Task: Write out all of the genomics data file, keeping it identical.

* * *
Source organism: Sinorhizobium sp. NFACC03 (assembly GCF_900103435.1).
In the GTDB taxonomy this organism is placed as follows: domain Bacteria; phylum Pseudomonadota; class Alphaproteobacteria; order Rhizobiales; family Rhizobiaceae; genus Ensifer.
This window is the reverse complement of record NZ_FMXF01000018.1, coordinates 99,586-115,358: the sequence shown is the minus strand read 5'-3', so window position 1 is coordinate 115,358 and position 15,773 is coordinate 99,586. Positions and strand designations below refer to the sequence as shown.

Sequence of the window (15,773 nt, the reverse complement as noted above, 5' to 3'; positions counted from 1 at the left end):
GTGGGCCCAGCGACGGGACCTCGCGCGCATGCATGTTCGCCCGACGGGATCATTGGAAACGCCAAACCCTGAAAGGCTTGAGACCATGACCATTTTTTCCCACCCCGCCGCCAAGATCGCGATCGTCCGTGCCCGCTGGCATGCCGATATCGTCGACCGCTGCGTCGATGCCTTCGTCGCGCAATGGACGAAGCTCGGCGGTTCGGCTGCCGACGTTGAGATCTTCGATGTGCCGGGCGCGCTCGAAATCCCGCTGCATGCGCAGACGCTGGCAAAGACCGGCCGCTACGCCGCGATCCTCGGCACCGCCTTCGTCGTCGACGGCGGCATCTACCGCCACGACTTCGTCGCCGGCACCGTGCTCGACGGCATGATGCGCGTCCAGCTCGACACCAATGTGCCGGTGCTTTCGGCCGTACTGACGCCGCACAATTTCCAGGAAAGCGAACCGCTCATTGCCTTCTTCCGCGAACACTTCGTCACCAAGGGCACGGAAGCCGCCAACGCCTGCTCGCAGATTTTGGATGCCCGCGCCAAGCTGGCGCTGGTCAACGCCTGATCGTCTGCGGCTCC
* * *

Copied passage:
Source organism: Sinorhizobium sp. NFACC03 (assembly GCF_900103435.1).
In the GTDB taxonomy this organism is placed as follows: domain Bacteria; phylum Pseudomonadota; class Alphaproteobacteria; order Rhizobiales; family Rhizobiaceae; genus Ensifer.
This window is the reverse complement of record NZ_FMXF01000018.1, coordinates 99,586-115,358: the sequence shown is the minus strand read 5'-3', so window position 1 is coordinate 115,358 and position 15,773 is coordinate 99,586. Positions and strand designations below refer to the sequence as shown.

Sequence of the window (15,773 nt, the reverse complement as noted above, 5' to 3'; positions counted from 1 at the left end):
GTGGGCCCAGCGACGGGACCTCGCGCGCATGCATGTTCGCCCGACGGGATCATTGGAAACGCCAAACCCTGAAAGGCTTGAGACCATGACCATTTTTTCCCACCCCGCCGCCAAGATCGCGATCGTCCGTGCCCGCTGGCATGCCGATATCGTCGACCGCTGCGTCGATGCCTTCGTCGCGCAATGGACGAAGCTCGGCGGTTCGGCTGCCGACGTTGAGATCTTCGATGTGCCGGGCGCGCTCGAAATCCCGCTGCATGCGCAGACGCTGGCAAAGACCGGCCGCTACGCCGCGATCCTCGGCACCGCCTTCGTCGTCGACGGCGGCATCTACCGCCACGACTTCGTCGCCGGCACCGTGCTCGACGGCATGATGCGCGTCCAGCTCGACACCAATGTGCCGGTGCTTTCGGCCGTACTGACGCCGCACAATTTCCAGGAAAGCGAACCGCTCATTGCCTTCTTCCGCGAACACTTCGTCACCAAGGGCACGGAAGCCGCCAACGCCTGCTCGCAGATTTTGGATGCCCGCGCCAAGCTGGCGCTGGTCAACGCCTGATCGTCTGCGGCTCC